Whether using a bank account in your name, a joint account, or someone else’s account, subject to their permission, there are a number of ways that you can receive payment.

You are entitled to be paid every four or 13 weeks, but IBAN and BIC numbers (both of these are international bank codes) will be needed if you would like to receive payments in France, with the amount of money you receive set to fluctuate in accordance with exchange rate changes.

Taxing your state pension

There is a chance that you may be liable to pay UK tax on your state pension over a certain amount. This will vary depending on your taxable income and whether you are considered to be a UK resident or non-UK resident for tax purposes.

Non-UK residents

While non-UK residents are not required to pay tax on their state pension in the UK, they may have to pay tax in France. However, you will not have to pay tax in both the UK and France due to the fact that a double taxation agreement exists between the two countries.


People who are seriously considering retirement in France will be pleased to learn that the French healthcare system is generally recognised as one of the best in the world. Above all, it is a system that works, provides universal cover, and is a system that is strongly defended by virtually everyone in France.

The healthcare system in France is made up of a fully-integrated network of public hospitals, private hospitals, doctors and other medical service providers. It is a universal service providing healthcare for every citizen, irrespective of wealth, age or social status.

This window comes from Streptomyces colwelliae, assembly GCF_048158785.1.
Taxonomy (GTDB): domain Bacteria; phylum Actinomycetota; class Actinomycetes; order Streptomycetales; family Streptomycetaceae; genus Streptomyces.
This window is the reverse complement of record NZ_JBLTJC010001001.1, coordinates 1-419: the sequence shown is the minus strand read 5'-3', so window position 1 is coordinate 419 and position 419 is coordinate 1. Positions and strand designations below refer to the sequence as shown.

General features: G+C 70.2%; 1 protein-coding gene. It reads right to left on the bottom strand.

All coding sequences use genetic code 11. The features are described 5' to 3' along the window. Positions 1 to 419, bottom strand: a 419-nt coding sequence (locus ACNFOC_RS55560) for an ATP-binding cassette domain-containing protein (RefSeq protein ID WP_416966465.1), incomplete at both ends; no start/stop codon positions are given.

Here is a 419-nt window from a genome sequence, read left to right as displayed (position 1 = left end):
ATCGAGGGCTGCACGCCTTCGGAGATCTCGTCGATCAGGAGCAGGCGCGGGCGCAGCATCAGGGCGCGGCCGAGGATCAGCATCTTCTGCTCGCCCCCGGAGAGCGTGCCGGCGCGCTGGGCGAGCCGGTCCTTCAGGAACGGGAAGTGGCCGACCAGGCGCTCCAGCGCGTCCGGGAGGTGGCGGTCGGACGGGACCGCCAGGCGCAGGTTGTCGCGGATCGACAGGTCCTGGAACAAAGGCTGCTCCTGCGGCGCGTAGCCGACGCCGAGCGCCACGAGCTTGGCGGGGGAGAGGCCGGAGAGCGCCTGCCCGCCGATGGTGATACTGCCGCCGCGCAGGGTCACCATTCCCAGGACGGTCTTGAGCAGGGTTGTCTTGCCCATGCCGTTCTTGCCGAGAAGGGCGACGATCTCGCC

Non-residents can use their European Health Insurance Card (EHIC) to access state-provided healthcare at a reduced cost, or sometimes even for free. This cover includes treatment that is needed to allow you to continue your stay in France until your planned return. It also covers treatment of pre-existing ailments and for routine maternity care.

Help in emergencies

You also need to be aware of emergency procedures; who to call in an emergency and which hospitals that will be the most suitable for your needs in the event of an emergency. France’s emergency number is the EU-wide emergency number 112 which is free to call, although in some places it is better to phone the hospital direct.

Note: In France, a doctor has to confirm that you are really in need of an ambulance service otherwise you’ll have to carry the cost of the ambulance transport. Alternatively, you could use a light medical vehicle (‘véhicule sanitaire léger’ – ‘VSL’) to get to hospital.

Other important phone numbers to note down:

15 – ‘SAMU’ (‘Service d’Aide Médicale d’Urgence’) the SAMU provides both ambulances and specialist medical teams. Only call SAMU for serious medical emergencies

18 – Fire brigade (‘Sapeurs Pompiers’) can also be called in cases of medical emergencies, such as traffic and domestic accidents

17 – Police (‘commissariat de police’ or ‘gendarmerie’)

1616 VHF Channel 16 for emergency at sea (calling from sea)

32 37 (phone) or website – the service helps you find the nearest duty pharmacy. Not all pharmacies in France are covered by the service yet.


Continue to section 6: Banking in France